Chinese men and masculinities

Project Leader: Derek Hird

Project aims

This project seeks to analyse everyday notions and practices of Chinese men and masculinities in contemporary China and beyond. It brings together humanities and social sciences methodologies and conceptual frameworks to examine Chinese masculinities in innovative ways, and aims to make new theoretical contributions to the field of men and masculinities that go beyond dominant Anglo-American models of masculinity.

Research context

China’s rapid socio-economic changes during the era of ‘reform and opening up’ (gaige kaifang), initiated by Deng Xiaoping in 1978, have significantly transformed and multiplied the possible ways of ‘being a man’ in China. Yet modes of masculinities dating from the imperial, republican and high socialist periods continue to inform the ways in which contemporary Chinese men make sense of themselves. As Chinese men increasingly engage with the world beyond Chinese borders, this project engenders China’s ‘rise’ in global and historical contexts.

Project activities

Workshop on ‘Changing Subjects: Male Sexualities and Masculinities in Asia’, November 2010, University of Westminster, UK Organised by Derek Hird. Consultancy by Derek Hird on ‘Masculinities in China’ for Ogilvy & Mather Advertising, October, 2011, Shanghai and Beijing, China.

Project Outputs

With Song Geng. Men and Masculinities in China (Leiden: Brill, 2013). In Men and Masculinities in Contemporary China, Geng Song and Derek Hird offer an account of Chinese masculinities in media discourse and everyday life, covering masculinities on television, in lifestyle magazines, in cyberspace, at work, at leisure, and at home. No other work covers the forms and practices of men and masculinities in contemporary China so comprehensively. Through carefully exploring the global, regional and local influences on men and representations of men in postmillennial China, Song and Hird show that Chinese masculinity is anything but monolithic. They reveal a complex, shifting plurality of men and masculinities - from stay-at-home internet geeks to karaoke-singing, relationship-building businessmen - which contest and consolidate “conventional” notions of masculinity in multiple way. Purchase Men and Masculinities in Contemporary China from Amazon.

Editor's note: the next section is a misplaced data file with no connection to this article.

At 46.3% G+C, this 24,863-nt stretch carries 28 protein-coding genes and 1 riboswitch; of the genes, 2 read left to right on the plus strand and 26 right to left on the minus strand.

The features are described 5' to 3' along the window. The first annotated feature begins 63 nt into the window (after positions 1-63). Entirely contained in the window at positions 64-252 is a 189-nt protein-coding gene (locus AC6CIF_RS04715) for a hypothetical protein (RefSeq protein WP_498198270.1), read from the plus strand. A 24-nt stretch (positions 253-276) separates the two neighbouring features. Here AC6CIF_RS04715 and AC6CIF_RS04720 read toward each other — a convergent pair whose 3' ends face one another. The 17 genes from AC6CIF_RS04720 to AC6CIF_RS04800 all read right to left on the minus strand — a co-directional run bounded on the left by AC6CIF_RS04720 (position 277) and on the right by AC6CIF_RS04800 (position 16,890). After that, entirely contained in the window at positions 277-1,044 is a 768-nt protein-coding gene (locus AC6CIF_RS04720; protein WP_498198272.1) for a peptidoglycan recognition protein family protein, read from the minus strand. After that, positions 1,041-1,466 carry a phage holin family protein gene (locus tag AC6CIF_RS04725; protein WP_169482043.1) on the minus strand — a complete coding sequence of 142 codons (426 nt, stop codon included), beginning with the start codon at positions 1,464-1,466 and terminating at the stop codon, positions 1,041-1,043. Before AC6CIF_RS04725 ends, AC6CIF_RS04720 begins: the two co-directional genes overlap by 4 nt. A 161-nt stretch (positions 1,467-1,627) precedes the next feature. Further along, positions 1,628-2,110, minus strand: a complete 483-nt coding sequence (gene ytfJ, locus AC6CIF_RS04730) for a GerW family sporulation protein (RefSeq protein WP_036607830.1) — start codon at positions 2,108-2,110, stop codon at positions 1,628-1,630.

‘The Paradox of Pluralisation: Masculinities, Androgyny and Male Anxiety in Contemporary China’. In P. Aggleton, P. Boyce, H. L. Moore and R. Parker, eds., Understanding Global Sexualities: New Frontiers, 49-65 (London: Routledge, 2012).

‘The Sexual Ambiguities of White-Collar Masculinity’. In S. Pan and Y. Huang, eds. Sexuality Research in China No. 30 (3/2009), 107-120 (Kaohsiung: Wan you chubanshe, 2009).

Grants

Travel and maintenance grants from the British Academy, the Universities’ China Committee in London and HEFCE’s HEIF scheme have helped fund this project.